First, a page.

July 31, 2013
Many children whose schools provide their only dependable source of nutritious meals go hungry during the summer when school is out. That needs to change. According to the Food Research and Action Center, only one out of seven children who receive free or reduced-price lunches at school participates in a summer meal program. While the available data is limited, experts believe many children go hungry during the summer. To help fill the summer meal void, the federal government provides food to the states that is distributed at feeding sites in cities and suburbs.
July 3, 2014 |
When people think about helping the hungry at holiday time, they're picturing Thanksgiving or Christmas - not the Fourth of July. Few do-gooders donate turkeys in 90-degree weather. But, experts say, this is the hungriest time of the year for low-income families whose children are out of school and often are not eating breakfast or lunch. That's why Vanessa Poe has been feeding kids this summer at the Lee Taliaferro Library in Darby Township. "Without these meals, I really don't know what they'd be eating," said Poe, 59, a local caterer and trained social worker who volunteers both as director of the library and head of a community feeding program for children.
October 10, 2010 |
There's not enough food in Imani Sullivan's life. At home, Sullivan, 31, often doesn't set a fork for herself at the table so that her sons, ages 3 and 10, can eat. Naturally diminutive, Sullivan looks frail these days. She has dropped 15 pounds since losing her part-time janitor job during the summer. Each family meal feels like an obligation she cannot meet, a daily burden multiplied by three. "It makes me feel like less of a mom not to have food," she says in her mother's North Philadelphia apartment, suddenly overcome by the hardship.
March 29, 1991 |
A group of local child advocates, prompted by a recent national study that estimated that 475,000 children in Pennsylvania are hungry or at the risk of being hungry, announced a battle plan yesterday to fight hunger among children in Philadelphia. Calling itself the Philadelphia Campaign to End Childhood Hunger, the coalition's approach will be twofold: to get more money for existing child nutrition programs and to get more children to participate in those programs. "Hungry kids in Philadelphia are too often invisible," said Pamela Rainey Lawler, executive director of the food-distribution charity Philabundance and a member of the coalition.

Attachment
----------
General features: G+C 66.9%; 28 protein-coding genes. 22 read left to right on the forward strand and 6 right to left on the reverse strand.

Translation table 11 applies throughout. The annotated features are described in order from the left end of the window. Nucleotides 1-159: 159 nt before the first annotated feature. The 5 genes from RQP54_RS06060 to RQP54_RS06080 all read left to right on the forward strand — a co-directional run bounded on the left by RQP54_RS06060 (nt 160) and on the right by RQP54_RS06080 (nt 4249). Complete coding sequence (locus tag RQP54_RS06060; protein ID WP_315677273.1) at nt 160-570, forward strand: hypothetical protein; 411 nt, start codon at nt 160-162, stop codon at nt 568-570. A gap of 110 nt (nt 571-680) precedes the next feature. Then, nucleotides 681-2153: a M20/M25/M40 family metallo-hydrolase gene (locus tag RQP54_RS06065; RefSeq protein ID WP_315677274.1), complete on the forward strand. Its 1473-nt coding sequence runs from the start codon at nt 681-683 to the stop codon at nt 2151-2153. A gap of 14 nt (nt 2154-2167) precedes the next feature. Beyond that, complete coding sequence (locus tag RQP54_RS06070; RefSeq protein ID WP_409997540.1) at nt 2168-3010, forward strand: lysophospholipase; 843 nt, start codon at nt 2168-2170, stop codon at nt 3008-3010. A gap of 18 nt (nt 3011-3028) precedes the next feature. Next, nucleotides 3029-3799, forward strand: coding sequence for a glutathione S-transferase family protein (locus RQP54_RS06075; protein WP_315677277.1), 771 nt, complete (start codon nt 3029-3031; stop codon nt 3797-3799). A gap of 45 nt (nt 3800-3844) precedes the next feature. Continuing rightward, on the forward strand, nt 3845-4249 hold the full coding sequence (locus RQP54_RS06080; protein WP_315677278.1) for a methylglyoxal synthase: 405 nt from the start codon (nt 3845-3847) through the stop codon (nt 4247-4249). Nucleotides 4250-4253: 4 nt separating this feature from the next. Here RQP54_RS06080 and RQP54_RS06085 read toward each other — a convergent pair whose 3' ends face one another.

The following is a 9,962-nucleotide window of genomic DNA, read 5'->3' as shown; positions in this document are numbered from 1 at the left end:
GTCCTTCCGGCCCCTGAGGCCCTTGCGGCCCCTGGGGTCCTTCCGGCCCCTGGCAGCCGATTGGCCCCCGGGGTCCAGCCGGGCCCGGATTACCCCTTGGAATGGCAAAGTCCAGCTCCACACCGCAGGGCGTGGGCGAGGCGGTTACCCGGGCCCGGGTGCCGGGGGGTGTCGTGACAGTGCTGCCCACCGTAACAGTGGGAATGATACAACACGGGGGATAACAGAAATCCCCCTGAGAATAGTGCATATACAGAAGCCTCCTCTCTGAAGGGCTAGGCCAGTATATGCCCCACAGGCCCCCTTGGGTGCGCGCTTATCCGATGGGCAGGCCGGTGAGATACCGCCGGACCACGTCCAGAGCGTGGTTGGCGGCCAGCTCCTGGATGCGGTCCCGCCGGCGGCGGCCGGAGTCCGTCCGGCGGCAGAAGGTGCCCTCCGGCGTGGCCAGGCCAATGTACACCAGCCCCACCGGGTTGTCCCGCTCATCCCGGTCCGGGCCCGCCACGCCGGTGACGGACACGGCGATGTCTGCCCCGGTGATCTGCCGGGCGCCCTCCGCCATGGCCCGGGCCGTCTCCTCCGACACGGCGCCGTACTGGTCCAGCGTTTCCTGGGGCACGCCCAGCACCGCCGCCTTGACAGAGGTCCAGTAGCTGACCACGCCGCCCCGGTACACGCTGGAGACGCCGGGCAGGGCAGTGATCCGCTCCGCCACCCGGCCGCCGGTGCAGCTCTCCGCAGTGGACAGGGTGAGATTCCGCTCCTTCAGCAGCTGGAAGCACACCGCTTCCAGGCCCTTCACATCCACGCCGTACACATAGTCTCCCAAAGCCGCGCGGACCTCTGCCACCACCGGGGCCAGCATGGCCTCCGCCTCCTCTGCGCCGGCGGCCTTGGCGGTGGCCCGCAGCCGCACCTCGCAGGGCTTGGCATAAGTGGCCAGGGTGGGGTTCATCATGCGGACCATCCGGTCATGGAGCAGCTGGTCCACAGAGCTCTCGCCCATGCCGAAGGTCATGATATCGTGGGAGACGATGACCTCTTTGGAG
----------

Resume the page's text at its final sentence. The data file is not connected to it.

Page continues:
October 27, 1993 |
Didn't you always hate school lunches? Just imagine a school breakfast. Then take a look at the breakfast more than 700 students got at the Drew- Pyle Elementary School here yesterday. They were served - served, mind you - sausage-and-egg croissants, blueberry muffins, fruit, orange juice and milk. Plus, there was entertainment; a few jugglers and clowns, the 76ers mascot, Big Shot, and Miss Delaware removing her rhinestone crown to lead them in exercises. It was not, of course, the norm.
September 21, 2011
By Kathy Fisher, Carey Morgan, and Jonathan Stein A recent report by the Food Research and Action Center found that more than one in five Pennsylvania families with children struggle to put food on the table. Members of Congress expressed shock and indignation at the findings. Rep. Bob Brady (D., Pa.), who represents a district where nearly half the families are at risk of hunger, said the report shone a "glaring spotlight" on the hardship American children are experiencing.
April 25, 2013 |
PENNSDALE, Pa. - The land of scrapple and chipped ham is starting to get a taste for jambalaya and boudin. Thanks to an influx of Southerners filling jobs in north-central Pennsylvania's booming natural gas industry, a region not often placed on many culinary maps is finding itself flush with the food found below the Mason-Dixon Line. Suddenly, convenience stores stock sweet tea, barbecue is a hot seller, and the almost Norman Rockwell-quaint Country Store in Pennsdale even makes its own boudin, a pork sausage popular in Louisiana.
February 23, 1997 |
Every morning, before the sun itself is fully awake, millions of working parents begin their morning decathlons: Shave, shower, dress the children, iron the blouse, pack the lunches, drive the kids to the bus stop, head for work. Increasingly, what is missing from the ritual is breakfast. While the truly efficient may have time to enjoy a complete, nutritionally sound meal, the majority are lucky to gulp down a glass of juice. For years, this has concerned child nutrition experts, who can cite statistics showing that children are more attentive and better able to perform in school after eating a balanced breakfast.
April 4, 1991 |
Last week, I came upon two news stories that left me with the desolate feeling we are approaching a time when the "haves" and "have nots" will be irrevocably separate, unequal and disconnected, no longer linked by even the basic commitment to the well-being of our children. A front-page feature by the Inquirer's Melissa Dribben was headlined "The coming of age of the kiddie party. " It suggested that childhood birthday parties are becoming an outlet for parental competitiveness, an opportunity to display one's success by putting on bashes for kids too young to notice all the hoopla.
July 28, 1999
During a time when the stock market has risen to record levels, new construction is booming, and vacation paradises are prospering, hunger in American households actually is getting worse. In 1998, 6.4 million more adults and 3.7 million more children experienced what the government calls "food insecurity" than in the previous year, according to the U.S. Department of Agriculture and the Census Bureau. In Pennsylvania and New Jersey, random surveys by anti-hunger networks and anecdotal evidence indicate that those disturbing levels of food inadequacy have lingered into 1999.